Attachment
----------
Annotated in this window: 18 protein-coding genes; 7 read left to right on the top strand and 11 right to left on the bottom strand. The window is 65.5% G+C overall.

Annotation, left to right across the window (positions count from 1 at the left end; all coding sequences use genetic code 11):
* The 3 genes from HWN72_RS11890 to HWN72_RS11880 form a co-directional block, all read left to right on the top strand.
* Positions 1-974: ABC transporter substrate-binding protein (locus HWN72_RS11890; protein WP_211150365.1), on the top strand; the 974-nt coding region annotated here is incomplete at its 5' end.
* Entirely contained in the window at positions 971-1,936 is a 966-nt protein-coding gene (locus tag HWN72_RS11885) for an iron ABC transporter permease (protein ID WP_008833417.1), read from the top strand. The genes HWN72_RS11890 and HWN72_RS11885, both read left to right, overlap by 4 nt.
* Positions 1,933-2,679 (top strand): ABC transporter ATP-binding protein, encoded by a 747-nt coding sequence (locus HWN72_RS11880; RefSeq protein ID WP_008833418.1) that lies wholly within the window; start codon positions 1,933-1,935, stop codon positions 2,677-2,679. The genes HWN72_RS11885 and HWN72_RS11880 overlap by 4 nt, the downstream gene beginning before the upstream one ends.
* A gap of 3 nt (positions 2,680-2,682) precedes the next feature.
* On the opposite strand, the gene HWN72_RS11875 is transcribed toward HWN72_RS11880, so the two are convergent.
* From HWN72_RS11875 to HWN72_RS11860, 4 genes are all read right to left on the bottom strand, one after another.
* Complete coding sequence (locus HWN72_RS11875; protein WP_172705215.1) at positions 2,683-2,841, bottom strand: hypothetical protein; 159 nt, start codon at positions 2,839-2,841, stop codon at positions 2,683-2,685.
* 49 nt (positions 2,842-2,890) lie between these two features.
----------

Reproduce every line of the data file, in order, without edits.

Annotated in this window: 18 protein-coding genes; 7 read left to right on the top strand and 11 right to left on the bottom strand. The window is 65.5% G+C overall.

Annotation, left to right across the window (positions count from 1 at the left end; all coding sequences use genetic code 11):
* The 3 genes from HWN72_RS11890 to HWN72_RS11880 form a co-directional block, all read left to right on the top strand.
* Positions 1-974: ABC transporter substrate-binding protein (locus HWN72_RS11890; protein WP_211150365.1), on the top strand; the 974-nt coding region annotated here is incomplete at its 5' end.
* Entirely contained in the window at positions 971-1,936 is a 966-nt protein-coding gene (locus tag HWN72_RS11885) for an iron ABC transporter permease (protein ID WP_008833417.1), read from the top strand. The genes HWN72_RS11890 and HWN72_RS11885, both read left to right, overlap by 4 nt.
* Positions 1,933-2,679 (top strand): ABC transporter ATP-binding protein, encoded by a 747-nt coding sequence (locus HWN72_RS11880; RefSeq protein ID WP_008833418.1) that lies wholly within the window; start codon positions 1,933-1,935, stop codon positions 2,677-2,679. The genes HWN72_RS11885 and HWN72_RS11880 overlap by 4 nt, the downstream gene beginning before the upstream one ends.
* A gap of 3 nt (positions 2,680-2,682) precedes the next feature.
* On the opposite strand, the gene HWN72_RS11875 is transcribed toward HWN72_RS11880, so the two are convergent.
* From HWN72_RS11875 to HWN72_RS11860, 4 genes are all read right to left on the bottom strand, one after another.
* Complete coding sequence (locus HWN72_RS11875; protein WP_172705215.1) at positions 2,683-2,841, bottom strand: hypothetical protein; 159 nt, start codon at positions 2,839-2,841, stop codon at positions 2,683-2,685.
* 49 nt (positions 2,842-2,890) lie between these two features.